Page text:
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Types of Government

World Studies
by

Anna Searcy

on 13 October 2015

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Transcript of Types of Government

Power
and
Authority

Government Defined

Ways Governments Differ:
How leaders attain their authority

How government functions and operates

How leaders utilize their authority
Which individual or social groups has authority
The sum total of ways in which society delegates authority to make collective decisions and the power to enforce those decisions

What is Authority?
Any power that members of a society consider to be legitimate, and therefore regulates the behavior of others with their permission.

Most governments use a mixture of authority and coercive force to implement their rules.
The Concept of the State
Traditional Authority – power a group has based on beliefs and practices that have long been the custom of society (ex. king, chief, mother)


Legal Authority – power derived from a system of clear laws. In this system, power is often given to an office not the particular individual that holds the office, and only with the consent of the governed
often has established borders and some level of autonomy (independence, self-rule, sovereignty)

The "State” (or government):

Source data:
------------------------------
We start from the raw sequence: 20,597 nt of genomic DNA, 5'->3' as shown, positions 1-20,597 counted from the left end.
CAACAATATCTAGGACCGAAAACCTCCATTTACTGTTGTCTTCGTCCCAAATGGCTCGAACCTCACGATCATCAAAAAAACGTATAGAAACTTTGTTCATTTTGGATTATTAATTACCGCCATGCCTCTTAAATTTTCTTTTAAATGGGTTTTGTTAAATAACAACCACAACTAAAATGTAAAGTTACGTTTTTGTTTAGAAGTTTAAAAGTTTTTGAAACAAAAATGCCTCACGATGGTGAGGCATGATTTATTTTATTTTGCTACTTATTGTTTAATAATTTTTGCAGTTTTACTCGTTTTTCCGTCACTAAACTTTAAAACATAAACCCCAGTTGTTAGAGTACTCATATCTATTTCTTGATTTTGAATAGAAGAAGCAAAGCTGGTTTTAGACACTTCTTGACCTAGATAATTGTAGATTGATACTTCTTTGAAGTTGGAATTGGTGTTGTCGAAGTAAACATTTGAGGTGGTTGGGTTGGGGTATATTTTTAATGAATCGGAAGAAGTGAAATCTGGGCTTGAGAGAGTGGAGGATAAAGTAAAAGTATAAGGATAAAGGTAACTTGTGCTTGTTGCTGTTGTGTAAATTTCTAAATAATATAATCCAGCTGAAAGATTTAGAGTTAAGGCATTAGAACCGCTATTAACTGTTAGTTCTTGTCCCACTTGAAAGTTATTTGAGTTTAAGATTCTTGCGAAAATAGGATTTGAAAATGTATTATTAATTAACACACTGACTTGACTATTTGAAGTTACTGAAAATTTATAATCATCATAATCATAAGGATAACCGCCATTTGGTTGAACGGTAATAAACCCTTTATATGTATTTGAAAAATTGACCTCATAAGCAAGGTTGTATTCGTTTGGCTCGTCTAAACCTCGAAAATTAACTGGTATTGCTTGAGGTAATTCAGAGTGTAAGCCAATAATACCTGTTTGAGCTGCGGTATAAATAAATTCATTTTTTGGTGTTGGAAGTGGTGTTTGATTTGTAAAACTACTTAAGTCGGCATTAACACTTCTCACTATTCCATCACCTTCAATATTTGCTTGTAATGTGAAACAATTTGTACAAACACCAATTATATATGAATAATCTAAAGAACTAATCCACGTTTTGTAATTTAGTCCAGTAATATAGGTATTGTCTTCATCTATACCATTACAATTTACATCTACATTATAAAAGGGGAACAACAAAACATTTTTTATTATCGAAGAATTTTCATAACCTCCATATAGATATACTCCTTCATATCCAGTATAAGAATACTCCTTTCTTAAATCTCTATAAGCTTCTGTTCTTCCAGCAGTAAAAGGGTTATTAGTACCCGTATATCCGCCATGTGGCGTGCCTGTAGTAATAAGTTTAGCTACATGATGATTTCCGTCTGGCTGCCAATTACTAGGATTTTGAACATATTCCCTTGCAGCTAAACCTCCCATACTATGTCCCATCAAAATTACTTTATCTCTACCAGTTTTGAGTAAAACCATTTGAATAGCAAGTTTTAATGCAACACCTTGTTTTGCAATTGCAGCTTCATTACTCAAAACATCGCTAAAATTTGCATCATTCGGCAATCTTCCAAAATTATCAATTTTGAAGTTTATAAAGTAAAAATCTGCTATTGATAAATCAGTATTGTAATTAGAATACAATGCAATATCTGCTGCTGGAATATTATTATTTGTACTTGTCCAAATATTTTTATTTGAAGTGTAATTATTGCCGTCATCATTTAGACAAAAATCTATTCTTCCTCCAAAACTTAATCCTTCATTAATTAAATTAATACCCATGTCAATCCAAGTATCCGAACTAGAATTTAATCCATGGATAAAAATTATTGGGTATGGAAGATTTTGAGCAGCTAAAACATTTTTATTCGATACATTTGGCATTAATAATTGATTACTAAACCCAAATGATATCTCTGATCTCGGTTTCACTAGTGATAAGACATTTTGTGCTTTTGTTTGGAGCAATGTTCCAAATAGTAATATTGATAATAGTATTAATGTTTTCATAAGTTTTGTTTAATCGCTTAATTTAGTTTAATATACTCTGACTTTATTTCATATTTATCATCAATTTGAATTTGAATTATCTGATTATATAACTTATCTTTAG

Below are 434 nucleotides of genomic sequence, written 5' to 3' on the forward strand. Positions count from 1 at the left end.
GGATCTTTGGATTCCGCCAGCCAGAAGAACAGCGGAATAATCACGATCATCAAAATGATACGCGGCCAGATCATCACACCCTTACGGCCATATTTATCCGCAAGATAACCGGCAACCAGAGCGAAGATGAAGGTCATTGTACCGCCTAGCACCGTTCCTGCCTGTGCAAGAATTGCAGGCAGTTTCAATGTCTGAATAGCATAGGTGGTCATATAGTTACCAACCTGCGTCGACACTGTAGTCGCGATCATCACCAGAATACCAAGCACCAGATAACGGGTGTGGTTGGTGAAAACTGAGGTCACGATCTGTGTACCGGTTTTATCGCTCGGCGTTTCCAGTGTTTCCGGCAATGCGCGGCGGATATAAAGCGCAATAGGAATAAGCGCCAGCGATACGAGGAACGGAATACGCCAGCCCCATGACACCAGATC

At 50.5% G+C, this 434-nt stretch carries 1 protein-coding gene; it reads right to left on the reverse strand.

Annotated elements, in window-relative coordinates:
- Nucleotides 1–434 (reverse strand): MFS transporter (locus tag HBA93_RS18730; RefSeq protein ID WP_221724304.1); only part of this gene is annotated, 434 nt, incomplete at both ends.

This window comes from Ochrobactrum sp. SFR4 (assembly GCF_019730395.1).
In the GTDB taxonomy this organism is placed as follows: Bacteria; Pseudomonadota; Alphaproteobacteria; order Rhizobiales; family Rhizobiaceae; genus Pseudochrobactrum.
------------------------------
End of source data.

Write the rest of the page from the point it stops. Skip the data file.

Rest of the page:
has the organized monopoly on the use of coercive force within a society (think police, military, laws, punishments)

often has the responsibility of protecting private property and facilitating the economic exchanges to sustain the society

one person rules, authority based on birth/ traditional authority
Monarchy

usually takes the form of a king or queen ruling the state
Often included in monarchical systems, the aristocracy emerges from family status.


Aristocracy

This is usually a group of nobles that support a monarch.

Democracy
The Rule by the People
When all citizens vote on all laws
Direct Democracy:
Indirect Democracy
When citizens elect representatives to make or enforce laws
Dictatorship or Authoritarian Rule



authority usually taken by force or coercion

government by one person or a small group

few legal rights afforded to citizens

Oligarchy

when a few people rule

can take the form of a group of nobles, military leaders, scholars, the wealthy, or religious leaders

Overlaps with other forms of government

Theocracy
when it is believed that the leader of the state is the representative of God or a god
when leaders use religious doctrine to make and enforce laws of a state OR
when religious leaders rule a state, OR
Plutocracy
when the government leaders have power because of their wealth

can overlap with other forms of government (Athenian democracy, Roman republic, legislative bodies where only nobles are represented)

demonstrated when only small groups of the wealthy have citizenship rights

usually takes form of an oligarchy
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